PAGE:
This is the Parc des Princes, a striking concrete stadium that is home to Paris Saint Germain FC and used to be the venue for France's national football and rugby teams until the Stade de France came along. PSG is one of the best-supported and most successful clubs in France, and has a deadly rivalry with Olympique de Marseille. When Marseille aren't in town, the Paris hooligans resort to fighting amongst themselves. For PSG has an unusual problem: two rival factions of thugs who hate each other as much as everyone else.
The situation originates from the late 1980s and was unwittingly created by the club itself. Concerned by the behaviour of racist 'ultras' at the Boulogne end of the ground, PSG encouraged the creation of a rival 'kop' at the other end, the Tribune Auteuil, presumably to marginalise the troublemakers. Instead this resulted in a new problem - the Auteuil area became the home of multicultural PSG supporters who were unwelcome in the predominantly white Boulogne tribune. Facing each other at opposite ends of the pitch every home game, it's not difficult to see how animosity grew in a city with explosive racial tensions. Eventually this spilled over into violence and finally tragedy - in 2010 a 'Boulogne Boy' was killed in a fight with the Auteuil faction. The club has responded with an 'All PSG' initiative - banning groups of ultras, changing ticketing arrangements and encouraging more women to attend games. Thankfully there was no sign of trouble on the night we were there, but much grumbling from the locals as Lille OSC clinched the point they needed to win the French league title.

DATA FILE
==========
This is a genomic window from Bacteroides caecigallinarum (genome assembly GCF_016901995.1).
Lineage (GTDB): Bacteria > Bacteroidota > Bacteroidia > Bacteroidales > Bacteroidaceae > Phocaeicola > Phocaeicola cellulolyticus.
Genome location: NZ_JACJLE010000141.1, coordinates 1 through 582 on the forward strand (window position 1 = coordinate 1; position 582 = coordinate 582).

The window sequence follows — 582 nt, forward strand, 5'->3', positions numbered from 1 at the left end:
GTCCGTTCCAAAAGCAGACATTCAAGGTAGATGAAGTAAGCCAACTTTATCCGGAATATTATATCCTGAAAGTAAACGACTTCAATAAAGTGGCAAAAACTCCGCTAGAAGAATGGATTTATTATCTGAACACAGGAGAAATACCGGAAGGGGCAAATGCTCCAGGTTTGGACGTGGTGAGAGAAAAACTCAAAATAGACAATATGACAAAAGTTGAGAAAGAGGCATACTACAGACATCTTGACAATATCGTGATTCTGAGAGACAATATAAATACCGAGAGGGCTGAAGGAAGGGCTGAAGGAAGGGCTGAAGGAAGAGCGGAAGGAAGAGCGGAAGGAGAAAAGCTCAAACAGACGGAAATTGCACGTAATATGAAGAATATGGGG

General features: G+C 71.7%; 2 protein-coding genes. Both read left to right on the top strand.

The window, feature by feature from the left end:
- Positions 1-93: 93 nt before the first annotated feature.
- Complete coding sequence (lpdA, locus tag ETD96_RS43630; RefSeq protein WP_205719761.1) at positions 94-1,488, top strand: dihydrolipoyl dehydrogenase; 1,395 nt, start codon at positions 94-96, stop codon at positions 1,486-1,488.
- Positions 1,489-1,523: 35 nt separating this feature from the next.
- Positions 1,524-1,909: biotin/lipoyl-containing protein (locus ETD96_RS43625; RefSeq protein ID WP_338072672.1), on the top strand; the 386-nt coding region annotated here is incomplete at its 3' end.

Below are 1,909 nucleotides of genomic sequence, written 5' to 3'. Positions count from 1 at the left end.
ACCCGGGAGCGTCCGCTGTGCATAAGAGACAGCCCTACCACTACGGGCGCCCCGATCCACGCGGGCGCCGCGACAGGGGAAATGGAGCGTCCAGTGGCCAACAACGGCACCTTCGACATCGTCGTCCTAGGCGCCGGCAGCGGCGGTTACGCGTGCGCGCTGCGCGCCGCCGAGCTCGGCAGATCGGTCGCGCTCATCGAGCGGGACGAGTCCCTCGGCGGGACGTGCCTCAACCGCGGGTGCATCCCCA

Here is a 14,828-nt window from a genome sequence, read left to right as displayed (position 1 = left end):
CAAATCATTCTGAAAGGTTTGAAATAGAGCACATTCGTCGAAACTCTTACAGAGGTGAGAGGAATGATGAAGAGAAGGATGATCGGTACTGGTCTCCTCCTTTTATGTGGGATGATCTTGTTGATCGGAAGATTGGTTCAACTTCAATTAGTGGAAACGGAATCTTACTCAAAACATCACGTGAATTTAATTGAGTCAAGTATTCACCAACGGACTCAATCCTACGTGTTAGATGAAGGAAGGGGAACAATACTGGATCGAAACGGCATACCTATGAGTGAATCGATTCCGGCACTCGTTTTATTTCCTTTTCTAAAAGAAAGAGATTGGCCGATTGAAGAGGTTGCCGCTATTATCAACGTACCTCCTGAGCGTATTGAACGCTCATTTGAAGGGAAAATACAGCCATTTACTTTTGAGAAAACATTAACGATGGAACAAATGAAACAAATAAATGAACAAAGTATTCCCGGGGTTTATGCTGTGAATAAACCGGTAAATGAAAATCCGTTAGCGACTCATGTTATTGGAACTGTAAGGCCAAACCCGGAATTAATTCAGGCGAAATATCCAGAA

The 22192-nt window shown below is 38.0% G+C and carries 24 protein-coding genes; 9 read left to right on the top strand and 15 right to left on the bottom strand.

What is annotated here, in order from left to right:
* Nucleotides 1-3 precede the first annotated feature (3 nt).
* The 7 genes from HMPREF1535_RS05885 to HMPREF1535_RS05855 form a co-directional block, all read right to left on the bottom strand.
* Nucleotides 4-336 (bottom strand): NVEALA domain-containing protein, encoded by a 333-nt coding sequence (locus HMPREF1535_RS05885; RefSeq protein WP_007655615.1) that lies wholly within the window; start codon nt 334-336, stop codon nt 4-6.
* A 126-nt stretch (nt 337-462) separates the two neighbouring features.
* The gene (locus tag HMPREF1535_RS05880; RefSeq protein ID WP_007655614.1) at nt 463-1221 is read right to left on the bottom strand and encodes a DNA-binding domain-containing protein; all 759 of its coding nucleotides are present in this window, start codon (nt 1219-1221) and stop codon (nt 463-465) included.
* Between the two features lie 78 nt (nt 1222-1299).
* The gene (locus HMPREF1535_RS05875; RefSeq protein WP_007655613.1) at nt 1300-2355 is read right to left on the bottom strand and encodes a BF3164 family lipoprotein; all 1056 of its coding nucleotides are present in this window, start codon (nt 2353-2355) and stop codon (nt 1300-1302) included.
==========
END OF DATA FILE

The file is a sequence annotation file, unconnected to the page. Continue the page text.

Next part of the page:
The great divide...signs point to the Auteuil and Boulogne tribunes
The Tribune Auteuil displays an anti-racism banner at the PSG-Lille game